Pierce’s 2nd quarter greatness:

DEFENSE.

Moving on from Pierce’s greatness, it was the lack thereof from Kyle Lowry and DeMar DeRozan that sunk the Raptors in the 3rd quarter. The backcourt duo combined for like 1-for-32456 from the field (1-for-10 in non-exaggerating terms) in the 3rd, while the Raptors shot just 28% as a team. Lowry was a mess on both ends of the floor, unable to establish himself defensively, getting over-antsy and into foul trouble, and was then was oh so disrespectfully waved goodbye by Bradley Beal.

The Wizards practically had the lane all coned up against the Raptors. See Drew Gooden’s monster denial of Jonas Valucianas, and also Kyle Lowry’s stumbling attempt to penetrate through Washington’s interior D.

#KSLIFE.

We simply cannot overlook Kevin Seraphin’s quality minutes in this game. In a somewhat surprising move, Randy Wittman opted to play Seraphin over Kris Humphries, likely due to Seraphin’s bounciness and mobility as a counter to Toronto’s equally versatile lineup. Turned out to be the right move. Seraphin was locked in mentally, which is usually the platform for a productive game from him. KS finished with 10 points off the bench, including this ‘Almost Kareem’ drive and hook:

Also this slick bounce pass to a Drew Gooden cutting down the lane:

Wall and Beal’s resilience.

The assessment of the #HouseOfGuards is kind of a weird one. The two combined for 11-41 shooting, yet still made enough critical plays throughout the game to kind of steer your mind from it, at least at the end of it all. Wall was 0-9 on shots from 15 feet and out. Beal was 2-13 from that range and 1-7 from 3. But both made sure to refrain from letting their shooting woes derail their focus and this was especially key for Wall in the final period of regulation and overtime. Wall shot 2-7 in that span of time but had four assists and, most important of all, he had zero turnovers. This pass of his to Nene depicts much of his resilience:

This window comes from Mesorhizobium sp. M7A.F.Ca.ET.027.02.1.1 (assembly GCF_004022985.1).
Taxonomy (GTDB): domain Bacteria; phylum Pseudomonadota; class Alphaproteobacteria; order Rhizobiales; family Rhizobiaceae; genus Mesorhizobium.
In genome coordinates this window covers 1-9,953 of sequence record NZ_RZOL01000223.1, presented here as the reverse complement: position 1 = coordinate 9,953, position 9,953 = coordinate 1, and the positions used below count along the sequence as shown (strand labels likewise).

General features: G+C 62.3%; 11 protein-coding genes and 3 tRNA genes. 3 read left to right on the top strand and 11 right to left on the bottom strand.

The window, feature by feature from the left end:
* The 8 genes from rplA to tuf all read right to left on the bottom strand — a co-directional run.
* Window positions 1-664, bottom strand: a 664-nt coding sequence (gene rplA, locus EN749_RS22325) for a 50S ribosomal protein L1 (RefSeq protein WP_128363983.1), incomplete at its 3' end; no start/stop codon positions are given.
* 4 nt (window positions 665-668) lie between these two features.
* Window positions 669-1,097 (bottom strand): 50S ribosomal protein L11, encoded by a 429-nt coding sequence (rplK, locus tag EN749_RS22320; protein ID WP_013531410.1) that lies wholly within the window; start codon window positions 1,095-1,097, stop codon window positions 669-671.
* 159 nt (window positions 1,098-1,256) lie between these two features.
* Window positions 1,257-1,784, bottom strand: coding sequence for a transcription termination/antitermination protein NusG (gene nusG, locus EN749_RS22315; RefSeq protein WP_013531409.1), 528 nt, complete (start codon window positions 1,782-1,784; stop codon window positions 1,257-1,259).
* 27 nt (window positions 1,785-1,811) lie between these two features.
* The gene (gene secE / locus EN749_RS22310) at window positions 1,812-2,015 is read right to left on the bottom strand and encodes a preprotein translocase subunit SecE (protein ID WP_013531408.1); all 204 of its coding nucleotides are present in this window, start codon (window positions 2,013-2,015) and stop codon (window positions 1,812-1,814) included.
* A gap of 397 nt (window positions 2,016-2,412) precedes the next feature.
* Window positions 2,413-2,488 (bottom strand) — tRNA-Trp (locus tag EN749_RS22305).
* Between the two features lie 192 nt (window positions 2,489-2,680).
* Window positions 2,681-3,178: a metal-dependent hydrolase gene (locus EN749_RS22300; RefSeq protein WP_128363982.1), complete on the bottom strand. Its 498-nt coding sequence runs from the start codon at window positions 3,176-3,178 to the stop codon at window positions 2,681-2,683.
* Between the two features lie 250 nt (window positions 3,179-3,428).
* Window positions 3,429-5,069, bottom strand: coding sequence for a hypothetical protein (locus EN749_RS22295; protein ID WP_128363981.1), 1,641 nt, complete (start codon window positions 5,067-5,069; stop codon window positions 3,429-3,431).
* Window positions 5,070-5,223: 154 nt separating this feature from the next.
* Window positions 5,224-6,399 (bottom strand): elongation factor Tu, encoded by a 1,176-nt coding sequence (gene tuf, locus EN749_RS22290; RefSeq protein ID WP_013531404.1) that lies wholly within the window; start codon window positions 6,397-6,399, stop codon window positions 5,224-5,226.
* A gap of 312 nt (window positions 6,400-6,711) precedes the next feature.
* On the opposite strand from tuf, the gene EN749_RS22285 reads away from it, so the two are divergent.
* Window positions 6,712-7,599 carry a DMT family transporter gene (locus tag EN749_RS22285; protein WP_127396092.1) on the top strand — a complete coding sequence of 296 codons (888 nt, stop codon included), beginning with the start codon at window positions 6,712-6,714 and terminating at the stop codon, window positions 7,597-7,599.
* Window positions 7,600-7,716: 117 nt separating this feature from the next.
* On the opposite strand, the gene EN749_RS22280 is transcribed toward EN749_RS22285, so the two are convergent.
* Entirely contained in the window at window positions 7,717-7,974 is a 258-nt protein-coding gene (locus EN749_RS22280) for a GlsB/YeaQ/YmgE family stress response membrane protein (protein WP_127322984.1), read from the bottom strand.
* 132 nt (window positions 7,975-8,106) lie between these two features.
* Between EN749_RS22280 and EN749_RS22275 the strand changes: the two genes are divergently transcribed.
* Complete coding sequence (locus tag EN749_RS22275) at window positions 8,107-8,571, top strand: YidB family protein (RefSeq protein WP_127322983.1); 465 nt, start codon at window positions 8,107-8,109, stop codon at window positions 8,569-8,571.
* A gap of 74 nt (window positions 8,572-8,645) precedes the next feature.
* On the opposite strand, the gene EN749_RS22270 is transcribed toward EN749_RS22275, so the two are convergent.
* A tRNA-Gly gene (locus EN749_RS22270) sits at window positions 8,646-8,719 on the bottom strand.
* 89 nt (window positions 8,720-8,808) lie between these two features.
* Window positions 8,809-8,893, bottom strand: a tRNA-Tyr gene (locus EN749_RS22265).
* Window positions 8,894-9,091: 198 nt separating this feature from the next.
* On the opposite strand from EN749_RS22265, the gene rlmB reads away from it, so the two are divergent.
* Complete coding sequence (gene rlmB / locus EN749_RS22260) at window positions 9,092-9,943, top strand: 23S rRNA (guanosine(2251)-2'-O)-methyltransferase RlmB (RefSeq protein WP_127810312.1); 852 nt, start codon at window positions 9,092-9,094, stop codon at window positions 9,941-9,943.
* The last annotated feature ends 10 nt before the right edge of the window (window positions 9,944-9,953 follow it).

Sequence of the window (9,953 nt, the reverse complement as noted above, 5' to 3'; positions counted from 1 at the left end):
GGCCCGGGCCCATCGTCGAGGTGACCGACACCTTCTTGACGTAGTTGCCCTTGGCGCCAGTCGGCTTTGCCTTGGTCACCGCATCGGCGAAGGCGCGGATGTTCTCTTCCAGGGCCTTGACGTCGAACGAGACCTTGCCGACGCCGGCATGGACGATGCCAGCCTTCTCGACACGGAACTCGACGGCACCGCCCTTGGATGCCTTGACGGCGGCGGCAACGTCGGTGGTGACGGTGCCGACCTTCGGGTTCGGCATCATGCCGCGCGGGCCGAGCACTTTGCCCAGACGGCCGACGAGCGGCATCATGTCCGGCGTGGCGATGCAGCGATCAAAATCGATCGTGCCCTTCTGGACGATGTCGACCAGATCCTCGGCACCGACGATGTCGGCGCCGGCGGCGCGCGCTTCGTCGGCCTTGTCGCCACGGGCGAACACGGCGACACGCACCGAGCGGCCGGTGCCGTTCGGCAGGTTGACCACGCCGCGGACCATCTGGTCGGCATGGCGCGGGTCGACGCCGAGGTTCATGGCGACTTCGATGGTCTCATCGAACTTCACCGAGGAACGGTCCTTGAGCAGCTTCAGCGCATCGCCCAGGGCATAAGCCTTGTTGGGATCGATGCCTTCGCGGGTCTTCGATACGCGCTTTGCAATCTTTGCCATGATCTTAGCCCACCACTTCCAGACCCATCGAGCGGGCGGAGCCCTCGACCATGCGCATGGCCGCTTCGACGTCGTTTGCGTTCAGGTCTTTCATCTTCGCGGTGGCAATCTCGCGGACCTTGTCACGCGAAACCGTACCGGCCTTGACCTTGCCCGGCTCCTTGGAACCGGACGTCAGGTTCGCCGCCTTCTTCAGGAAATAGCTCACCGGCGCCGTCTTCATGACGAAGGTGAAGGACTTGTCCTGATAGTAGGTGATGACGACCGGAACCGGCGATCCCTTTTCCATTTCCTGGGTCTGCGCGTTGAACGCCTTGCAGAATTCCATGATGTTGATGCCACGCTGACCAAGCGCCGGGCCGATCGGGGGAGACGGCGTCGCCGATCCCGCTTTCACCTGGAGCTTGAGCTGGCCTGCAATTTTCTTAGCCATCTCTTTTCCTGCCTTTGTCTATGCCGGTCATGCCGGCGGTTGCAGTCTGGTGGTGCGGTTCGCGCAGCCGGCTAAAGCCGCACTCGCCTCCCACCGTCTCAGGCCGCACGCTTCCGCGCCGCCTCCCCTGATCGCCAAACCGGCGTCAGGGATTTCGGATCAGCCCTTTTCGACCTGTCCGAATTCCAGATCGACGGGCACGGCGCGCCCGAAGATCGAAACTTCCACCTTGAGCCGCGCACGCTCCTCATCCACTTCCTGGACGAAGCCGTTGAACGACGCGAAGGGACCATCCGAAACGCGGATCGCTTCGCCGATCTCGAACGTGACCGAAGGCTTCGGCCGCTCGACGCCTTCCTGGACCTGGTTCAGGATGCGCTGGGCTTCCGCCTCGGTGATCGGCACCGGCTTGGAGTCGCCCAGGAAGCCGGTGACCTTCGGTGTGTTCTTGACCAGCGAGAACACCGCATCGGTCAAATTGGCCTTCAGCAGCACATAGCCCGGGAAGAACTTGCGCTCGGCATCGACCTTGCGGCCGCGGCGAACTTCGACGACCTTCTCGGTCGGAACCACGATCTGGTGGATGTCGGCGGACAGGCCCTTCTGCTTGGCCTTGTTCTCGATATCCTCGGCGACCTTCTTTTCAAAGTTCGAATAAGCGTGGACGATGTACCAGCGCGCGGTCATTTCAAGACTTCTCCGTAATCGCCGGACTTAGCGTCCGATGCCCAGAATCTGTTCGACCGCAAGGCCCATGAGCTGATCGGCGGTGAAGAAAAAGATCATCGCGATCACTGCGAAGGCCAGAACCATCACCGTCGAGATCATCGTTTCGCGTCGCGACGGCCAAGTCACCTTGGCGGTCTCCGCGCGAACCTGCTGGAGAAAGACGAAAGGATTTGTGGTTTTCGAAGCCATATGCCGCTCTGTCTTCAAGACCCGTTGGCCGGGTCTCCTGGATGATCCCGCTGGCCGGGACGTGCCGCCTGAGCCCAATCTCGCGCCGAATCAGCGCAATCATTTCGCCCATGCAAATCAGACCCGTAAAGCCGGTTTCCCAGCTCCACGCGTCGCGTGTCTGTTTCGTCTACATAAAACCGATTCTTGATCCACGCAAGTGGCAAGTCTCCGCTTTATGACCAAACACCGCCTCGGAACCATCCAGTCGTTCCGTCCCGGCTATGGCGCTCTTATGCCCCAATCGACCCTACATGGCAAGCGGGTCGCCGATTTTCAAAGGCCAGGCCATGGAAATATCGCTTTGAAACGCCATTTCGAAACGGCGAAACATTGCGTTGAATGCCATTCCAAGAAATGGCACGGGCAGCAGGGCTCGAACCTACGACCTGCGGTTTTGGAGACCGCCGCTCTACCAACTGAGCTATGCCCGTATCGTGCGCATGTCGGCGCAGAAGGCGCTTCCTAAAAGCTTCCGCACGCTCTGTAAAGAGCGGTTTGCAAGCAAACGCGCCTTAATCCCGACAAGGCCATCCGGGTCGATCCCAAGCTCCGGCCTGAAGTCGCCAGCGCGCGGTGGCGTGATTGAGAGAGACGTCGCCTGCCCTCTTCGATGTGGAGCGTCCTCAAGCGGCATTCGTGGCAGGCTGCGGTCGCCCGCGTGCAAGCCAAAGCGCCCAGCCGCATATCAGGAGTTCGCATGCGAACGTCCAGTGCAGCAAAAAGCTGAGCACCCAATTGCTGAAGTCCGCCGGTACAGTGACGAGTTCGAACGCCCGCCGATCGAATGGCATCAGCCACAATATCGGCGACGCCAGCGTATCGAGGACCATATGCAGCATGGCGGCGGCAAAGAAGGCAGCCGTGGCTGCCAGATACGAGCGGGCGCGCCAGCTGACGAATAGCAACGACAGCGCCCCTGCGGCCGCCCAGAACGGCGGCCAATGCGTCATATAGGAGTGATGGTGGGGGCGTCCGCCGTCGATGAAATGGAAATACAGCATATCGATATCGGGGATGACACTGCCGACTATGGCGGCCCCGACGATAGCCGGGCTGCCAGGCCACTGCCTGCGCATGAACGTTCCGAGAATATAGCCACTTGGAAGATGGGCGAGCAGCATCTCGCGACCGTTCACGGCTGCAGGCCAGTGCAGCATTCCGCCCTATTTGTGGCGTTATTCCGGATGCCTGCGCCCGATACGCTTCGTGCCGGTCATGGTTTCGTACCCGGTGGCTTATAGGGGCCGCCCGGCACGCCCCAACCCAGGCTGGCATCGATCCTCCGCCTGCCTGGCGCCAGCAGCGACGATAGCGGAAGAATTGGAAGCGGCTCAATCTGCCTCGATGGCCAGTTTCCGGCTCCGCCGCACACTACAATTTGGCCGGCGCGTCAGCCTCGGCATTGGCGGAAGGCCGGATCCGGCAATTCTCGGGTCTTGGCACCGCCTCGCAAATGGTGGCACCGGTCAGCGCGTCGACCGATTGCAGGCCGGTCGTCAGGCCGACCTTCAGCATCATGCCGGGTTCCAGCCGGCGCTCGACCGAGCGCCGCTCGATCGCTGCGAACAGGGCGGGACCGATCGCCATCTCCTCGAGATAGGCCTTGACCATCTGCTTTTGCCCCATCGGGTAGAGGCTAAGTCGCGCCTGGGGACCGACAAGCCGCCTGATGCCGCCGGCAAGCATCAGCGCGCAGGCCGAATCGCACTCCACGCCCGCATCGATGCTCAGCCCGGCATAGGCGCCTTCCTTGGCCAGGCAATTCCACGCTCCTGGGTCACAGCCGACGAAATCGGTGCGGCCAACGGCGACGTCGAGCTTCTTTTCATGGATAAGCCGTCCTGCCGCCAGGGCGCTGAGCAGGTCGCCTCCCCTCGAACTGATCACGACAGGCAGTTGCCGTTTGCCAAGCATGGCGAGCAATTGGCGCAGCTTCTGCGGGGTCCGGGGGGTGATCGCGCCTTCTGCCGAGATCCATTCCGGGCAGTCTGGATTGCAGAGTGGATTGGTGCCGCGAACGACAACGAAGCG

As for Bradley Beal, again, the 6-23 shooting line is an absolute atrocity for a guy considered the best shooter on his team, but, for me, it’s his continued aggressiveness and willingness to take better shots that makes me feel okay about a bad shooting night. Beal is a bona fide scorer. His shots will fall. What’s important is the initiative and the determination he’s shown to:

Attack the rim more often..

..and to take more 3’s.

The Wizards were able to overcome a rowdy playoff atmosphere, a terrible shooting night from their backcourt, and a crucial momentum swing for the Raptors after squandering a big lead.

They were able to put Paul Pierce in a position where he could put his money where is mouth is and drill through the hearts of Raptors fans, jump shot after jump shot.

They were able to get the most of out of John Wall and Bradley Beal when it most mattered.

They got substantial contributions from Drew Gooden and Kevin Seraphin. And they’re finally making a man out of Otto Porter.

The Wizards have once again taken dictatorship of a first-round playoff series by stealing home court from their opponent. With all the talk surrounding the Raptors’ regular season sweep of the Wizards, our boys came out proving none of it mattered. On to Game 2. Take us away, Drake.

we are Hoop District